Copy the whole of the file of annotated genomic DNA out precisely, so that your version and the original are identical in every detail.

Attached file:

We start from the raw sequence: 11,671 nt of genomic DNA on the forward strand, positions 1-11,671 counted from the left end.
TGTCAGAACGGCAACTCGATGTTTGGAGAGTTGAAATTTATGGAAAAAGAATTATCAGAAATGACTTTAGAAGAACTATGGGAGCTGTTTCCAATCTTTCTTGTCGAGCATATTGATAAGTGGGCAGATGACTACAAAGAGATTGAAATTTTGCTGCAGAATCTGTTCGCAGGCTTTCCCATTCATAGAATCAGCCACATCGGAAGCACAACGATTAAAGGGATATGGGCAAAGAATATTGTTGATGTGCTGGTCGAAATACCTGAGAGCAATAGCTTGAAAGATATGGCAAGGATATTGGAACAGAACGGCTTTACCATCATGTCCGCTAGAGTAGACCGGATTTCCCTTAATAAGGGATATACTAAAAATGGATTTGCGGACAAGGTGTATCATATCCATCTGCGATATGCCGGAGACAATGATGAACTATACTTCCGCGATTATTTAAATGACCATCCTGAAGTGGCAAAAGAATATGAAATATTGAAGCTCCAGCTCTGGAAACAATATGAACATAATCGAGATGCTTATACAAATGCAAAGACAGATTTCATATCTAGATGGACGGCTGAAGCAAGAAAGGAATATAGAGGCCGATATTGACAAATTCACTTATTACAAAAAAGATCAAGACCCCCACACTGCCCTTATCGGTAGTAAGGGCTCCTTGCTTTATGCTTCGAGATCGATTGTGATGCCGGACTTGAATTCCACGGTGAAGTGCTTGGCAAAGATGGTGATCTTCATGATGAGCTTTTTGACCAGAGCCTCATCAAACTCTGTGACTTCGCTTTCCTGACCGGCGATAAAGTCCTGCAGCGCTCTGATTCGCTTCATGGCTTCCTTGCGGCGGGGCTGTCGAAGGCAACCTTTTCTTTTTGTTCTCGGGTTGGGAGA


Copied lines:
We start from the raw sequence: 11,671 nt of genomic DNA on the forward strand, positions 1-11,671 counted from the left end.
TGTCAGAACGGCAACTCGATGTTTGGAGAGTTGAAATTTATGGAAAAAGAATTATCAGAAATGACTTTAGAAGAACTATGGGAGCTGTTTCCAATCTTTCTTGTCGAGCATATTGATAAGTGGGCAGATGACTACAAAGAGATTGAAATTTTGCTGCAGAATCTGTTCGCAGGCTTTCCCATTCATAGAATCAGCCACATCGGAAGCACAACGATTAAAGGGATATGGGCAAAGAATATTGTTGATGTGCTGGTCGAAATACCTGAGAGCAATAGCTTGAAAGATATGGCAAGGATATTGGAACAGAACGGCTTTACCATCATGTCCGCTAGAGTAGACCGGATTTCCCTTAATAAGGGATATACTAAAAATGGATTTGCGGACAAGGTGTATCATATCCATCTGCGATATGCCGGAGACAATGATGAACTATACTTCCGCGATTATTTAAATGACCATCCTGAAGTGGCAAAAGAATATGAAATATTGAAGCTCCAGCTCTGGAAACAATATGAACATAATCGAGATGCTTATACAAATGCAAAGACAGATTTCATATCTAGATGGACGGCTGAAGCAAGAAAGGAATATAGAGGCCGATATTGACAAATTCACTTATTACAAAAAAGATCAAGACCCCCACACTGCCCTTATCGGTAGTAAGGGCTCCTTGCTTTATGCTTCGAGATCGATTGTGATGCCGGACTTGAATTCCACGGTGAAGTGCTTGGCAAAGATGGTGATCTTCATGATGAGCTTTTTGACCAGAGCCTCATCAAACTCTGTGACTTCGCTTTCCTGACCGGCGATAAAGTCCTGCAGCGCTCTGATTCGCTTCATGGCTTCCTTGCGGCGGGGCTGTCGAAGGCAACCTTTTCTTTTTGTTCTCGGGTTGGGAGA